- December 6, 2017
- Posted by: Lauren Mackenzie
- Category: ActSmart, Industry News
More than 12,000 premature deaths from air pollution would be prevented if England and Scotland reached their official goals to get more people to walk and cycle over the next ten years.
Sustrans, in partnership with environmental consultancy Eunomia, has released a first of its kind model to measure air quality benefits from both: reducing motor emissions due to shifting to walking or cycling, and the changes in personal exposure to air pollution.
The model aims to support local authorities in making the case for investment in walking and cycling and estimates the contribution of active travel in reducing air pollution and the benefits to public health.
It found that if the targets in England's Cycling and Walking Investment Strategy were met, this would prevent more than 8,300 premature deaths from air pollution and would result in £5.67 billion in benefits to the public purse over ten years.
Additionally, if the goal of 10% of everyday journeys by bike set out in Scotland's Cycling Action Plan was to be met, nearly 4,000 premature deaths would be avoided and £3.64 billion of savings would be made over a decade.
Ann Ballinger, lead modeller and air quality expert at Eunomia said "This innovative model could be of considerable value in supporting local authorities and government, as these bodies consider options to tackle the air pollution emergency at a local level."
Xavier Brice, CEO for Sustrans, said "At a time when road transport is responsible for the majority of air quality limit breaches in the UK, it has never been more important to reduce the number of motorised vehicles on our roads.
"The new findings reiterate that walking and cycling has a huge role to play in tackling the air quality crisis that causes tens of thousands of premature deaths every year. If we are to make a major modal shift, we need to provide a network of direct protected cycle routes on roads in addition to quieter routes across the UK.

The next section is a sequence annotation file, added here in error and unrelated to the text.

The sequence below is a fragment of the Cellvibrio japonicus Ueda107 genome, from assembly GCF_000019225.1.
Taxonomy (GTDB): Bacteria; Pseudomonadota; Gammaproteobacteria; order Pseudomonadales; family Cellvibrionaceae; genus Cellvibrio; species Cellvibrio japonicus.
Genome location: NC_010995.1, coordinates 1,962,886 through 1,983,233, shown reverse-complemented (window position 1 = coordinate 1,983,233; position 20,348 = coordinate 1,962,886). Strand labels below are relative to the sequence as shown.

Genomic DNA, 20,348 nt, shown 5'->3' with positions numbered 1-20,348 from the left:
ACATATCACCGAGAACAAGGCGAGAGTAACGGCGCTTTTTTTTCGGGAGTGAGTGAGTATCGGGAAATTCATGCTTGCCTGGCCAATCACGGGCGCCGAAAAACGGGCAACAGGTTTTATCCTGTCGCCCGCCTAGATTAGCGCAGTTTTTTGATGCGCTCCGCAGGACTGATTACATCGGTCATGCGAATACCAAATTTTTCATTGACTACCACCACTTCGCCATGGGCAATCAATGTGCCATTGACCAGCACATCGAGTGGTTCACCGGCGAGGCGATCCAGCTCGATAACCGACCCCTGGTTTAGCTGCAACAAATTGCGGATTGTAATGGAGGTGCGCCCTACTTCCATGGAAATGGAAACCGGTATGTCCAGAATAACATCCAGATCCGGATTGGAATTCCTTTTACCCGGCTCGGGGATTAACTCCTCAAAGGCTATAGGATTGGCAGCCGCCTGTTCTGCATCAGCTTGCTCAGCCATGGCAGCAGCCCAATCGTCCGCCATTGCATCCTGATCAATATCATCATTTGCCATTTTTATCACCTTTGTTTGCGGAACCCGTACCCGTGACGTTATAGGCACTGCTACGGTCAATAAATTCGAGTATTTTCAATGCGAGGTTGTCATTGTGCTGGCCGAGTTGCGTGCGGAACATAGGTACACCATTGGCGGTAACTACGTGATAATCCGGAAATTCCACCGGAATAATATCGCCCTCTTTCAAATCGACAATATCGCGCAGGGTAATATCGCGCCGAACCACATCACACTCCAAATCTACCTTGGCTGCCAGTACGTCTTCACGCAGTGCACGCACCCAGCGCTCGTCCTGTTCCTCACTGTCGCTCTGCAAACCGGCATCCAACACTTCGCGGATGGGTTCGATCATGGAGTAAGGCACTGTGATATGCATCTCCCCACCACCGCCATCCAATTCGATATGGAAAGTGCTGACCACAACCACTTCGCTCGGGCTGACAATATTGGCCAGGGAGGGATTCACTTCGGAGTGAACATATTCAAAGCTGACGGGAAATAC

"We're urging governments at all levels to include funding for walking and cycling infrastructure in their Clean Air Plans and the UK Government to prioritise investment in active travel as part of wider urgent action to make air safe again."
Ballinger continued "This is the first time that Sustrans' data has been used alongside public health data to understand what impacts walking and cycling schemes have on an individual's exposure to air pollution.
"Our analysis suggests investment in cycling and walking has considerable potential to improve local air pollution. We believe this innovative model could be of considerable value in supporting local authorities and government, as these bodies consider options to tackle the air pollution emergency at a local level."
For further information about the new model and the accompanying research Air Quality Benefits of Active Travel go to: www.sustrans.org.uk/airquality.